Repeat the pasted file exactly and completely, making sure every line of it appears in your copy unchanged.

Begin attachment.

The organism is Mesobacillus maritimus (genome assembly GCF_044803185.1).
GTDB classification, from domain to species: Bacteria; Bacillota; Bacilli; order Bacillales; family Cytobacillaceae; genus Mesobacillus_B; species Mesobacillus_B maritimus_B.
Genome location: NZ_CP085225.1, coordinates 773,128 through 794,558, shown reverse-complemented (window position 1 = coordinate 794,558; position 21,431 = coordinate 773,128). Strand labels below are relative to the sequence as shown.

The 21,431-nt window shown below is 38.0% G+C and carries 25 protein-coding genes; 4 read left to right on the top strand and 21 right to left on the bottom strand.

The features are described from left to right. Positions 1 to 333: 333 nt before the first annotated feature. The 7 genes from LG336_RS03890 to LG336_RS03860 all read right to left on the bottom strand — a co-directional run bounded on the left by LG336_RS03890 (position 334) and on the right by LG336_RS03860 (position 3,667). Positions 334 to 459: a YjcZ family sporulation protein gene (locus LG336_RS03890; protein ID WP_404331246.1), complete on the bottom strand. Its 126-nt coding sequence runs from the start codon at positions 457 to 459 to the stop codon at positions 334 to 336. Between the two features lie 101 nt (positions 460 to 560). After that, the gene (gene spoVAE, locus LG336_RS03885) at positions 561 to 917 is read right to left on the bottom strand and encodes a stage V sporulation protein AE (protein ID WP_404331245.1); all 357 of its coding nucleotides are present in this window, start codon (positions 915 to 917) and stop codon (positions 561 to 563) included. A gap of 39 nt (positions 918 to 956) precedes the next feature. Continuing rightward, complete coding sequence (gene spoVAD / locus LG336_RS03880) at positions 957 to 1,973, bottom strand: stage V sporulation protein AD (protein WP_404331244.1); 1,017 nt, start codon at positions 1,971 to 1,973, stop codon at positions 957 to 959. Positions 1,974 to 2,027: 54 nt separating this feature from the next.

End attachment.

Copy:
The organism is Mesobacillus maritimus (genome assembly GCF_044803185.1).
GTDB classification, from domain to species: Bacteria; Bacillota; Bacilli; order Bacillales; family Cytobacillaceae; genus Mesobacillus_B; species Mesobacillus_B maritimus_B.
Genome location: NZ_CP085225.1, coordinates 773,128 through 794,558, shown reverse-complemented (window position 1 = coordinate 794,558; position 21,431 = coordinate 773,128). Strand labels below are relative to the sequence as shown.

The 21,431-nt window shown below is 38.0% G+C and carries 25 protein-coding genes; 4 read left to right on the top strand and 21 right to left on the bottom strand.

The features are described from left to right. Positions 1 to 333: 333 nt before the first annotated feature. The 7 genes from LG336_RS03890 to LG336_RS03860 all read right to left on the bottom strand — a co-directional run bounded on the left by LG336_RS03890 (position 334) and on the right by LG336_RS03860 (position 3,667). Positions 334 to 459: a YjcZ family sporulation protein gene (locus LG336_RS03890; protein ID WP_404331246.1), complete on the bottom strand. Its 126-nt coding sequence runs from the start codon at positions 457 to 459 to the stop codon at positions 334 to 336. Between the two features lie 101 nt (positions 460 to 560). After that, the gene (gene spoVAE, locus LG336_RS03885) at positions 561 to 917 is read right to left on the bottom strand and encodes a stage V sporulation protein AE (protein ID WP_404331245.1); all 357 of its coding nucleotides are present in this window, start codon (positions 915 to 917) and stop codon (positions 561 to 563) included. A gap of 39 nt (positions 918 to 956) precedes the next feature. Continuing rightward, complete coding sequence (gene spoVAD / locus LG336_RS03880) at positions 957 to 1,973, bottom strand: stage V sporulation protein AD (protein WP_404331244.1); 1,017 nt, start codon at positions 1,971 to 1,973, stop codon at positions 957 to 959. Positions 1,974 to 2,027: 54 nt separating this feature from the next.